Six Georgia reverse mortgage conspirators were sentenced this week on multiple charges of fraud, landing the defendants in prison for a collective 30 years, plus additional home confinement, supervised release and restitution.
The reverse mortgage scheme defrauded seniors taking out reverse mortgage for purchase loans as well as traditional FHA-insured reverse mortgages.
In the scheme, defendant James Michael Green, acting as the closing attorney admitted he knowingly accepted senior down payments from two other defendants and returned funds to them along with reverse proceeds, according to court documents. He also admitted to allowing other defendants to acquire properties at great discounts through short sales, reselling the properties to seniors at up to 16 times the acquisition costs. Green concealed the short sales from the reverse mortgage lenders and insurers. He faces 37 months in prison.
Another defendant, Gia Joy Glasses-Harris, was previously sentenced to 31 months after being found guilty of defrauding lenders and the Federal Housing Administration for forging property deeds, inflating property values and faking down payments for purchase reverse mortgages.
Two other participants in the scheme, Kelsey Torrey Hull and Jonathan Alfred Kimpson, fraudulently overvalued properties, secured FHA reverse mortgage loans, faked the reverse purchase down payments and forged HUD-1 documents. Hull was sentenced to 151 months in prison; Kimpson was sentenced to 102 months.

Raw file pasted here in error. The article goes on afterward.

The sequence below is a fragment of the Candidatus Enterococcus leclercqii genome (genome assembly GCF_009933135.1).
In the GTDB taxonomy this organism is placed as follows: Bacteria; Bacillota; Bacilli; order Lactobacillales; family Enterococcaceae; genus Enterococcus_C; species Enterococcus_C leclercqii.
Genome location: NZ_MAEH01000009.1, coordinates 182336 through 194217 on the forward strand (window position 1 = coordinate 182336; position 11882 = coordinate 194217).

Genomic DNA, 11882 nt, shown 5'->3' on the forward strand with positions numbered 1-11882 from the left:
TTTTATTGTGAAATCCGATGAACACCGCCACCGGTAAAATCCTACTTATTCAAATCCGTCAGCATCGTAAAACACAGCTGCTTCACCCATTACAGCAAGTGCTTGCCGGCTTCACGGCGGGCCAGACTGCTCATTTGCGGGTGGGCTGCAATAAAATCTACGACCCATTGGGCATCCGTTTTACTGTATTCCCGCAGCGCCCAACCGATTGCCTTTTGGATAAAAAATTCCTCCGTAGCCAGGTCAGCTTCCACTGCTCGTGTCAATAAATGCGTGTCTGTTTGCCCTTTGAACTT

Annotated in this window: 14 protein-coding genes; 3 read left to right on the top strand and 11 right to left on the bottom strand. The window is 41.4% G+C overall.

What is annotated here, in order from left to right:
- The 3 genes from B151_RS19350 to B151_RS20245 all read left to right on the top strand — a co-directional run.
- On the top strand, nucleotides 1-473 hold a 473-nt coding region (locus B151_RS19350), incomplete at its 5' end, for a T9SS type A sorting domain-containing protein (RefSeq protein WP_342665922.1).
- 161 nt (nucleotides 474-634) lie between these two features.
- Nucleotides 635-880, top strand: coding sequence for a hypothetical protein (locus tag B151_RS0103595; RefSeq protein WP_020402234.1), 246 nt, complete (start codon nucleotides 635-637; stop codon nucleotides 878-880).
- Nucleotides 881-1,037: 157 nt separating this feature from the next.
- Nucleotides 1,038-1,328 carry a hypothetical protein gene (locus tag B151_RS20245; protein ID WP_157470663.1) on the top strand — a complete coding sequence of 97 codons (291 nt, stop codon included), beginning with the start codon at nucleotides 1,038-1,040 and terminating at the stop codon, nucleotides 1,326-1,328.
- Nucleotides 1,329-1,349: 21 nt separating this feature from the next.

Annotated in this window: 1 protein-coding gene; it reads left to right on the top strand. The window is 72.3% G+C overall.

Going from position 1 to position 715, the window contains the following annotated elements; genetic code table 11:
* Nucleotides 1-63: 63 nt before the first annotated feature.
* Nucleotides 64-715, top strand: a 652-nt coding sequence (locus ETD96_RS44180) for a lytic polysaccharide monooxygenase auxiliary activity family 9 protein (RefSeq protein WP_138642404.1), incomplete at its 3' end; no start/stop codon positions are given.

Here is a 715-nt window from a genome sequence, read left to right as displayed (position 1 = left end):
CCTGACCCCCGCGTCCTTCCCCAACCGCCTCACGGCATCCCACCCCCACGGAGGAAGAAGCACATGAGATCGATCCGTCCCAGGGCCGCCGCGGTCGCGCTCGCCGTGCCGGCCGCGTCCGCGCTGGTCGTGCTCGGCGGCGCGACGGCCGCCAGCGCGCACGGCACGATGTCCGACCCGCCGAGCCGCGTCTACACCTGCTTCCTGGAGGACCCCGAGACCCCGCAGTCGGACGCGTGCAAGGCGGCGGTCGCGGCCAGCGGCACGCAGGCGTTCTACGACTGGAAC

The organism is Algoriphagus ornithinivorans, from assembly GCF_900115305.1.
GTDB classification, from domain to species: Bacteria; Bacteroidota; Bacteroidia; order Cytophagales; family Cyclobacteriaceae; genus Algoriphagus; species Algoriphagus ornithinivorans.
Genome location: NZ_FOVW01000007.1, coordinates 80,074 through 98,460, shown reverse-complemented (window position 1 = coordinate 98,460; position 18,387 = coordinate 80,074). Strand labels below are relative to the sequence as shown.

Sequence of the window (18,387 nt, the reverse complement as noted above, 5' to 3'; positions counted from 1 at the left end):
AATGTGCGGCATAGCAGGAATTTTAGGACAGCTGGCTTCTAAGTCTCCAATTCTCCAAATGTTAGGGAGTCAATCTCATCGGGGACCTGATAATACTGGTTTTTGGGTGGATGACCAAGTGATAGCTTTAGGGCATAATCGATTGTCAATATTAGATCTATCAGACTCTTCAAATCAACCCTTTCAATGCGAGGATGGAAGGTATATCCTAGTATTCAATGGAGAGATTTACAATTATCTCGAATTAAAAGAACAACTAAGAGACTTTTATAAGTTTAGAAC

The final defendants were convicted of originating fraudulent reverse mortgages with bogus documentation, identity theft of Realtors and operating shell companies to facilitate the short sales.
“Those individuals who attempt to defraud such federally funded programs will continue to be a priority for the FBI’s Financial Crimes program,” said Brian D. Lamkin, Special Agent in Charge, FBI Atlanta Field Office. “The defendants in this case disregarded the needs and the welfare of the elderly that these programs were meant to help. The FBI will continue to work with its various law enforcement partners in protecting the integrity of these federally funded programs and asks that the public report any related fraud to law enforcement officials.”
Written by Elizabeth Ecker